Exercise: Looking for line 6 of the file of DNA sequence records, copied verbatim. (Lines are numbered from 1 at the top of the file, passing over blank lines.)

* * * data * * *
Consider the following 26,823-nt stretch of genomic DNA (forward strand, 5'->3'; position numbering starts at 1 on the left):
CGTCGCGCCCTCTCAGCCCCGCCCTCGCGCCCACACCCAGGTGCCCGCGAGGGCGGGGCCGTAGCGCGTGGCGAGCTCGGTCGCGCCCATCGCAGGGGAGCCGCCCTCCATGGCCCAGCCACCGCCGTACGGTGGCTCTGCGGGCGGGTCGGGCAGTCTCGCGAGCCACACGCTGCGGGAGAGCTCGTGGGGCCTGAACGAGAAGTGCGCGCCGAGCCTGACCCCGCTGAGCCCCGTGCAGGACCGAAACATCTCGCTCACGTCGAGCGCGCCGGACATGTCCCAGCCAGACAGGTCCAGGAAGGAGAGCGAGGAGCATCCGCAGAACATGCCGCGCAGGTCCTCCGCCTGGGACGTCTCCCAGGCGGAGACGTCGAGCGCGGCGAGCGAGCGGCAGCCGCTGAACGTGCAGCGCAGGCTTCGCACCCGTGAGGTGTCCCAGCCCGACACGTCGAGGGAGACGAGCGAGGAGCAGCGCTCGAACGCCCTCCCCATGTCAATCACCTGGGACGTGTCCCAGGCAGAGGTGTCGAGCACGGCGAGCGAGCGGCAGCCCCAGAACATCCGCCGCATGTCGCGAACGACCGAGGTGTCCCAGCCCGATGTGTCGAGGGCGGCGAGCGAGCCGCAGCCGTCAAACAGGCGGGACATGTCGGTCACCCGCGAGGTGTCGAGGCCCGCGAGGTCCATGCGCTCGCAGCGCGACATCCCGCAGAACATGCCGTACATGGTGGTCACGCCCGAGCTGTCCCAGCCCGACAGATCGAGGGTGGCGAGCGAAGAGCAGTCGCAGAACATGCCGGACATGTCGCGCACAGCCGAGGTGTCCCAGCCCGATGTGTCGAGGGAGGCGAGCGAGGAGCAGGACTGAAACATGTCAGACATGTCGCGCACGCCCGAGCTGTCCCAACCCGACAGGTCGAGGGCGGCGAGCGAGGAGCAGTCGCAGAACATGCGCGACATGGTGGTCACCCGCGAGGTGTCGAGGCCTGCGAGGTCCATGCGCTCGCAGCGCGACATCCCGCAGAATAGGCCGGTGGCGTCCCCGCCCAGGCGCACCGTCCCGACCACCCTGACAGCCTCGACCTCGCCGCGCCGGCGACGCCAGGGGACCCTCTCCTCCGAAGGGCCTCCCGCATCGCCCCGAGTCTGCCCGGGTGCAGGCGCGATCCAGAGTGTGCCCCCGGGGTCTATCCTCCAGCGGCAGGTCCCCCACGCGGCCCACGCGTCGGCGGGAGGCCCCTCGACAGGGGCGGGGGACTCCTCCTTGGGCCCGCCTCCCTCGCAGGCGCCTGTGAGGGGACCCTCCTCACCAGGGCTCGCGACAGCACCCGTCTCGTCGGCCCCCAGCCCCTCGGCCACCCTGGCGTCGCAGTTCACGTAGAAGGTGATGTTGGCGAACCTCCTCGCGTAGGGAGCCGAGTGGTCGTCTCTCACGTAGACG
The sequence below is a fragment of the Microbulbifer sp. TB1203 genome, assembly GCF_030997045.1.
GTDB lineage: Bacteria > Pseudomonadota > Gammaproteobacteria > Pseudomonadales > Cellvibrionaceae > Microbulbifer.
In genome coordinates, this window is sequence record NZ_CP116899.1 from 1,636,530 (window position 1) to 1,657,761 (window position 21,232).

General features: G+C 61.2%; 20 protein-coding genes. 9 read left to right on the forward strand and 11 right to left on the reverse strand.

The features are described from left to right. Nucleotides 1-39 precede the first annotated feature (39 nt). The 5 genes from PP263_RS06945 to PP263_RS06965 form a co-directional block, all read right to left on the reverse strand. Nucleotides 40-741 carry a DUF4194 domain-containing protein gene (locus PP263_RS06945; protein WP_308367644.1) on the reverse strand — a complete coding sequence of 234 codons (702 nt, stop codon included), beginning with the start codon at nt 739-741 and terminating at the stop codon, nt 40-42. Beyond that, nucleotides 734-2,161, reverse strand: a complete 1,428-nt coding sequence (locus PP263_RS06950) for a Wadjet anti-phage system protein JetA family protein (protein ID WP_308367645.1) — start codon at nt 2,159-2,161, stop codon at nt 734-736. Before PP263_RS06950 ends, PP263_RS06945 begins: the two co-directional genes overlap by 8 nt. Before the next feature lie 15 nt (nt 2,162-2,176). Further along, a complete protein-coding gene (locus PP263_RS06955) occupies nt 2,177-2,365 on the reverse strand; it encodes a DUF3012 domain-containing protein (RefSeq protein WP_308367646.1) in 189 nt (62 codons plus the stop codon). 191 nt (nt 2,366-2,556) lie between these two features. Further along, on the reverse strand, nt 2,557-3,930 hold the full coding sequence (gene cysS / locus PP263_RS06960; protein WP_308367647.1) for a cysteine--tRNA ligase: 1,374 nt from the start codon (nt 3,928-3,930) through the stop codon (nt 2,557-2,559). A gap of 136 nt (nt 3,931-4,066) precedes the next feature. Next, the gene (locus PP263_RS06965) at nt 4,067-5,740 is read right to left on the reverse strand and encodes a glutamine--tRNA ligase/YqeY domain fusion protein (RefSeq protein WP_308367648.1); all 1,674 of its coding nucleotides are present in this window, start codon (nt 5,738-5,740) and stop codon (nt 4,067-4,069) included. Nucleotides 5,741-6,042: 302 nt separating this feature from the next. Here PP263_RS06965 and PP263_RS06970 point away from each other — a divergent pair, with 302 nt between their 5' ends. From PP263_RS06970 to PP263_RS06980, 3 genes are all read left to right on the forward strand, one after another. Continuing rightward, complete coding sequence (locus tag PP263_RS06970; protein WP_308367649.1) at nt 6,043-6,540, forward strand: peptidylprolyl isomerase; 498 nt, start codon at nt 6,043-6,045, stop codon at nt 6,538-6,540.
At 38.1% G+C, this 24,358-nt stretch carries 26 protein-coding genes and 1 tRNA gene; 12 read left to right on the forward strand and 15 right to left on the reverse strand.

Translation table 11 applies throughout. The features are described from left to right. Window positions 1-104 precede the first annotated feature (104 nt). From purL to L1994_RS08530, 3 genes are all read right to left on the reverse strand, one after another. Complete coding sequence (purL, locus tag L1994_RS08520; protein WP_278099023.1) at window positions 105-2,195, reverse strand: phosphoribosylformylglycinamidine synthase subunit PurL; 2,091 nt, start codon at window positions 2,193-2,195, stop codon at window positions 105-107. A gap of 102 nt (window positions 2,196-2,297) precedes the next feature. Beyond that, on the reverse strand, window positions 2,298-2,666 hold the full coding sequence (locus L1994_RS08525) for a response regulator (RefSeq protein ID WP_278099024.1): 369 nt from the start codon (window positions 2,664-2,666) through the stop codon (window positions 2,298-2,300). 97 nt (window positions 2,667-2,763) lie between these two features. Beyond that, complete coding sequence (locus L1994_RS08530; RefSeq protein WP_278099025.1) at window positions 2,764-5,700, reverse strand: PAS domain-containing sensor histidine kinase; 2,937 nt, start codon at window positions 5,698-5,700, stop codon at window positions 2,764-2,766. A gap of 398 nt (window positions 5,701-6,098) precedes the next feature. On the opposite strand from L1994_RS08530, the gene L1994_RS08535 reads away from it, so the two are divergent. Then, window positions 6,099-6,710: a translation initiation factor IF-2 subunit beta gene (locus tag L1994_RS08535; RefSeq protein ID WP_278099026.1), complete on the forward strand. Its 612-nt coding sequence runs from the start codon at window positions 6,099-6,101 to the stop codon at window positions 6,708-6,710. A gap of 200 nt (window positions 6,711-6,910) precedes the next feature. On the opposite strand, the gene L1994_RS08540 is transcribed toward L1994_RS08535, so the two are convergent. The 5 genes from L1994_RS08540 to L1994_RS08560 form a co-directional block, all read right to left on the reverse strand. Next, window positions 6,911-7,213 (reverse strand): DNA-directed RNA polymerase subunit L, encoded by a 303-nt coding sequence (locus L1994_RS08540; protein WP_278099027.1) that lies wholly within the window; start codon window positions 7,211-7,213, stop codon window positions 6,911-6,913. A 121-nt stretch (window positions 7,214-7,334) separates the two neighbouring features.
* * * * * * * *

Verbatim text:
General features: G+C 61.2%; 20 protein-coding genes. 9 read left to right on the forward strand and 11 right to left on the reverse strand.